Maybe it’s the melancholia of school’s return, the waning of summer’s bright sunny days or a lingering regret that we didn’t visit the beach quite often enough, but we feel a need to tell the good people of Ocean City that we love their beachfront town. The Baltimore area’s connection to that Atlantic Ocean resort is no small thing. When Baltimoreans say they’re going “downy oshun,” for vacation they’re not talking about New Jersey. Even Delaware resorts like Rehoboth Beach and Bethany Beach are back-up options more likely to attract those D.C. area elites. Thrasher’s french fries, Dumser’s Dairyland ice cream and The Dough Roller pizza are the tastes of summer just as skee ball at Marty’s Playland or the Big Merry-Go-Round at Trimper’s are its guilty pleasures.
Still, our affections have been called into question. Recently, the publisher of The Dispatch and Maryland Coast Dispatch, sister newspapers that have long served Ocean City and other nearby resort communities, wrote a note to his readers suggesting The Baltimore Sun was not a fan. It takes a lot to wound the pride of your typical editorial board member (our skin thickness is generally measured by the yard, not the fraction of an inch), but his criticism that The Sun “likes to blast Ocean City while promoting beach resorts in Delaware and New Jersey” cut deep. So here we are pledging our fealty to the town that prior to 1870 was commonly referred to as “The Ladies Resort to the Ocean.” (A matter of historic record wholly unrelated to our argument but bizarre enough to be worth mentioning).
We understand where second generation Dispatch publisher Steven Green is coming from given our recently expressed preference for not building a third Chesapeake Bay Bridge (“The best place for a new Bay Bridge? Nowhere,” Aug. 28). In recent years, The Sun has more than once criticized the Ocean City’s elected leaders for not being sufficiently supportive of off-shore wind power given the impact of climate change on their community and we’ve knocked Gov. Larry Hogan and his faithful lapdog, Comptroller Peter Franchot, for insisting all public schools start after Labor Day to accommodate Ocean City’s labor needs. We still find that last one a classic case of a tail wagging the dog given the importance of public education in this state, not to mention the challenge of finding day care the week before Labor Day. Of course, we’ve also praised Ocean City’s efforts to improve pedestrian safety and even thought the mid-block fencing on Coastal Highway intended to reduce jaywalking was a fine idea even as many local residents and vacationers alike spoke out against such inconvenience.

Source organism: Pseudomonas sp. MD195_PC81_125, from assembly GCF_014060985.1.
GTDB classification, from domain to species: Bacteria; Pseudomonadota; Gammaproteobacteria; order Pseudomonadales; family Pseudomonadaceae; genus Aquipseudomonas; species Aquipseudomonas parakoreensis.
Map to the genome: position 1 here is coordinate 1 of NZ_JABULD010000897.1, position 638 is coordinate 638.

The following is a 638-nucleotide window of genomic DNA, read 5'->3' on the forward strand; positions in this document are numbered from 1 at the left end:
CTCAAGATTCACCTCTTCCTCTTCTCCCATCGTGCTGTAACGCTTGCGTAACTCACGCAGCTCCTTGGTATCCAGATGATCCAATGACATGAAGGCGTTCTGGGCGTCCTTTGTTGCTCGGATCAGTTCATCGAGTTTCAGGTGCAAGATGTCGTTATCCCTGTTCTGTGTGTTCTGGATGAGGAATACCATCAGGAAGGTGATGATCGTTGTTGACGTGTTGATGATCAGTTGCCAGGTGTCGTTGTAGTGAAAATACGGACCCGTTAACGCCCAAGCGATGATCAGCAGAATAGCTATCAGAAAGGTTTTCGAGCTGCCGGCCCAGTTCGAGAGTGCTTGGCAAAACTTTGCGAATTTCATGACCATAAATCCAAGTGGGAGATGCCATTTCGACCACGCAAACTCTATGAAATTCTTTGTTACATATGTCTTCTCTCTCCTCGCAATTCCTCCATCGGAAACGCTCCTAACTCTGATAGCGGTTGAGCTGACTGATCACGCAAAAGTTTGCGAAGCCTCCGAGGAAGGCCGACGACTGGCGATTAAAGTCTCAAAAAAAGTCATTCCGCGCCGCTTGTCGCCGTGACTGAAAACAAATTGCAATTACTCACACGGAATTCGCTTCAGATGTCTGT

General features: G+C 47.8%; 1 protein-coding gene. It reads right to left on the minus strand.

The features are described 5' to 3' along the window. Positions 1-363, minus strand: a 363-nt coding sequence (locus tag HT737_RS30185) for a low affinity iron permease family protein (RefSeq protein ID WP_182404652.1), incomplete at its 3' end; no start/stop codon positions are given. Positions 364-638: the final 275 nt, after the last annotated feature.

This kind of robust critique of public officials is, well, kind of what we do. And if Mayor Rick Meehan or members of the Ocean City Council think we’re too tough on them, they might want to run that by Baltimore’s last several mayors including Catherine Pugh who found herself on the wrong side of a “Healthy Holly” scandal resigning from office just months after the questionable book deal was first reported by The Sun. Baltimore, its violent crime, poverty, government corruption and the rest, get reported every day in our pages. It doesn’t mean we prefer Philadelphia which is a perfectly nice city (especially if you’re into extreme wealth gaps and woefully underfunded public schools), but it’s not home.
So we thought this might be a good moment to send our own little note to Ocean City and remind everyone down on the boardwalk that we’re thinking of them and would really prefer to spend more time there but, you know, we’ve got these jobs and chores and kids and stuff. We thought of you this week as Hurricane Dorian moved north and were relieved to hear that it was destined to only give a glancing blow. And so we will leave you with the words of John Dyer, the nonagenarian Baltimore native whom Mayor Meehan recently awarded a key to the city (along with his wife Kitty) for being such loyal devotees. "It’s just a great place to be,” the father of six and grandfather of 15 told a Dispatch reporter.
We agree completely. Of course, it would also be nice if the mayor and council would get on board that off-shore wind project and not stress out about turbines that can barely be seen on the horizon but hey, who’s perfect?